I think this all makes sense to me, but I've never heard of this in lectures or in books, so I'll check if I'm getting this right.(adsbygoogle = window.adsbygoogle || []).push({});

In one dimension Galilean coordinate transformations are [tex]x'=x-ut[/tex] and [tex]t'=t[/tex]. Momentum transforms as [tex]p'=p-mu[/tex], and energy is [tex]E=p^2/(2m)[/tex]. With a quick calculation I get [tex]E't'-p'x'=Et-px-\frac{1}{2}mu^2t-mux[/tex]. So this means, that a wave plane solution [tex]\psi(t,x)=\exp(i(Et-px))[/tex] of the Shrodinger equation is not a solution in other inertial frames? In relativistic theory it goes better, as [tex]p_\mu x^\mu[/tex] is Lorentz invariant, and a solution of Klein-Gordon equation is always a solution also in other inertial frames.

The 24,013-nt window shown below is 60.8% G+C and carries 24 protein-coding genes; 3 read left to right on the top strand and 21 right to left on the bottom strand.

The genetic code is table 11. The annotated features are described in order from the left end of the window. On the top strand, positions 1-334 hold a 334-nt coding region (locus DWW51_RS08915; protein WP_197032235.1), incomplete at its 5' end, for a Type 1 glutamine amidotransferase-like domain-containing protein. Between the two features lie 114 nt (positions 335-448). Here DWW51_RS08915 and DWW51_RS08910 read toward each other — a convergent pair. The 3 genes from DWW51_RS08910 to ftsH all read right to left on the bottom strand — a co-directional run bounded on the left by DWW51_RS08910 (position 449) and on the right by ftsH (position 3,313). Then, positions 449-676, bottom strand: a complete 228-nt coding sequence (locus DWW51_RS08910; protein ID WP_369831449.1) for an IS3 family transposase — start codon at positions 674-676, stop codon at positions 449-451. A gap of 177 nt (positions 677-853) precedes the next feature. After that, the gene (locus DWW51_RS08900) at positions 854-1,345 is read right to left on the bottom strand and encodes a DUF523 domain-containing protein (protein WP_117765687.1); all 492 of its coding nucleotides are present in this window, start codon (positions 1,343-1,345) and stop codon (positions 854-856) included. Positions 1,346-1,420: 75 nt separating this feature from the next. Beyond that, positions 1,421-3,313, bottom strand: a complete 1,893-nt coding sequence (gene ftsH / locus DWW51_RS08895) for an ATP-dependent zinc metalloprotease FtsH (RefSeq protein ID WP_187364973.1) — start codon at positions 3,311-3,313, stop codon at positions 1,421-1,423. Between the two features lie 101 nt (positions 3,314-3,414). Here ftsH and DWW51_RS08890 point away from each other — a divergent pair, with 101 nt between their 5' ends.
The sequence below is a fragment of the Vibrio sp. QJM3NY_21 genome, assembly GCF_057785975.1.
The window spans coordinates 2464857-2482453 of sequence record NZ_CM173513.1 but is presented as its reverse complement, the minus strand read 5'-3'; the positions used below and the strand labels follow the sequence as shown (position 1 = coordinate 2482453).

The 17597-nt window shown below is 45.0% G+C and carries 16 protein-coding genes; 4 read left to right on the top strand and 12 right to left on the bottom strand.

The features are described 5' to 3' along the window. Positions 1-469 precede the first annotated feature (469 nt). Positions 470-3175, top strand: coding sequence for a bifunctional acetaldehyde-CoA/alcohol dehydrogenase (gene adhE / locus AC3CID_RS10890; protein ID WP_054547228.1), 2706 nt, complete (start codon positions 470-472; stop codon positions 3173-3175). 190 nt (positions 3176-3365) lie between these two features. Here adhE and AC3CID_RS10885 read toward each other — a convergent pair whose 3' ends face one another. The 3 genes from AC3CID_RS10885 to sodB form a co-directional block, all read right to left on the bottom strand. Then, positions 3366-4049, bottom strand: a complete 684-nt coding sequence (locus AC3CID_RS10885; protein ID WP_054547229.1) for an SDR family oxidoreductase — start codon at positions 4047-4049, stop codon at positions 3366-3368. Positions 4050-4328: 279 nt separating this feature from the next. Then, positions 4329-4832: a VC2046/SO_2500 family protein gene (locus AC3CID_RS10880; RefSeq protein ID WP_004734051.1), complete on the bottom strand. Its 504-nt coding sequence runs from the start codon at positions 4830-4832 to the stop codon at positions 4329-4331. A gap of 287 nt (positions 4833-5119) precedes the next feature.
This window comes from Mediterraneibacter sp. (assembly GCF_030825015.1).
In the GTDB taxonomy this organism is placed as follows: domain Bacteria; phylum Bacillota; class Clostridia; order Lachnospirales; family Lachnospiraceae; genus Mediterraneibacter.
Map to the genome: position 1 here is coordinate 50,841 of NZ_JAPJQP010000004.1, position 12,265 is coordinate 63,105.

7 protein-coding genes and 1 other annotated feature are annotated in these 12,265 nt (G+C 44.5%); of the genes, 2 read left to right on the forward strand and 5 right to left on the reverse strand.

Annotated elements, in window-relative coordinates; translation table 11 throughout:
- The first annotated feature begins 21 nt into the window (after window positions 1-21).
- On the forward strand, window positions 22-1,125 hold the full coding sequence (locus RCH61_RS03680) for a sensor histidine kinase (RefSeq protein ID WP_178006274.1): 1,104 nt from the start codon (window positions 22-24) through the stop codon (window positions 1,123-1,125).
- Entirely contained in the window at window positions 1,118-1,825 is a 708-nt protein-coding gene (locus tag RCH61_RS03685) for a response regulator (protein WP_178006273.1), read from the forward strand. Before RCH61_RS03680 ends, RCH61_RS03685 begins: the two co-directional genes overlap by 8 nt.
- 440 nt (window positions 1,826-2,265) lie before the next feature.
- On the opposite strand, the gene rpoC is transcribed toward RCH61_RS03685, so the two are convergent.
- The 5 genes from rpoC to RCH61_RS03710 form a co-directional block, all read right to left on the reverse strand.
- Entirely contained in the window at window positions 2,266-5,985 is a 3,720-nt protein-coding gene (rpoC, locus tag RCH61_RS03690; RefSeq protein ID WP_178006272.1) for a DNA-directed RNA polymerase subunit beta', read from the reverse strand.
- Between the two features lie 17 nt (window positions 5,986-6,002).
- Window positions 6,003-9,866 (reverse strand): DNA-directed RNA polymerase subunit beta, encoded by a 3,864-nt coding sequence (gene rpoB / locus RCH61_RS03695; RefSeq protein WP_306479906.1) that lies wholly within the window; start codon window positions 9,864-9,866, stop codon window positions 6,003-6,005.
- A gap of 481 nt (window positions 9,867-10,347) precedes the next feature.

So if I assume, that a wave function is real in the sense, that there truly is some complex number associated with each space time point, in non-relativistic theory I must assume an ether coordinate set? I think it somehow remarkable, that a Shrodinger equation is not Galilean invariant like the Klein-Gordon or Dirac equations are Lorentz invariant. :uhh:

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# Ether before relativity in quantum theory also

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